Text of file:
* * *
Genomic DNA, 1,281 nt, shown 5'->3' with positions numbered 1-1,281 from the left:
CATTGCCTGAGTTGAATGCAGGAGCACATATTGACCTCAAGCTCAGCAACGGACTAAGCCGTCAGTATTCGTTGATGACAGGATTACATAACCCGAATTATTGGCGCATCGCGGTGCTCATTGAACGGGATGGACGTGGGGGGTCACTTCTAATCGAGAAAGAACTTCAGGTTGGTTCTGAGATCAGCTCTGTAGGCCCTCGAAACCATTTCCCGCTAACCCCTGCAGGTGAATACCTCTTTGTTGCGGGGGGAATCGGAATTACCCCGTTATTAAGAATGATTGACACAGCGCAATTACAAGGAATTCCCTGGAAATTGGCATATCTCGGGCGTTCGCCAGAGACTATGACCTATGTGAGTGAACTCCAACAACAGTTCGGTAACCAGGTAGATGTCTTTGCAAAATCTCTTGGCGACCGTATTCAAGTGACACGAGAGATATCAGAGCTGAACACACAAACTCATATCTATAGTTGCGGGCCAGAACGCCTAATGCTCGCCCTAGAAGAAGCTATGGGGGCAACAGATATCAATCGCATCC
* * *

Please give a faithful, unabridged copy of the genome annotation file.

Genomic DNA, 1,281 nt, shown 5'->3' with positions numbered 1-1,281 from the left:
CATTGCCTGAGTTGAATGCAGGAGCACATATTGACCTCAAGCTCAGCAACGGACTAAGCCGTCAGTATTCGTTGATGACAGGATTACATAACCCGAATTATTGGCGCATCGCGGTGCTCATTGAACGGGATGGACGTGGGGGGTCACTTCTAATCGAGAAAGAACTTCAGGTTGGTTCTGAGATCAGCTCTGTAGGCCCTCGAAACCATTTCCCGCTAACCCCTGCAGGTGAATACCTCTTTGTTGCGGGGGGAATCGGAATTACCCCGTTATTAAGAATGATTGACACAGCGCAATTACAAGGAATTCCCTGGAAATTGGCATATCTCGGGCGTTCGCCAGAGACTATGACCTATGTGAGTGAACTCCAACAACAGTTCGGTAACCAGGTAGATGTCTTTGCAAAATCTCTTGGCGACCGTATTCAAGTGACACGAGAGATATCAGAGCTGAACACACAAACTCATATCTATAGTTGCGGGCCAGAACGCCTAATGCTCGCCCTAGAAGAAGCTATGGGGGCAACAGATATCAATCGCATCC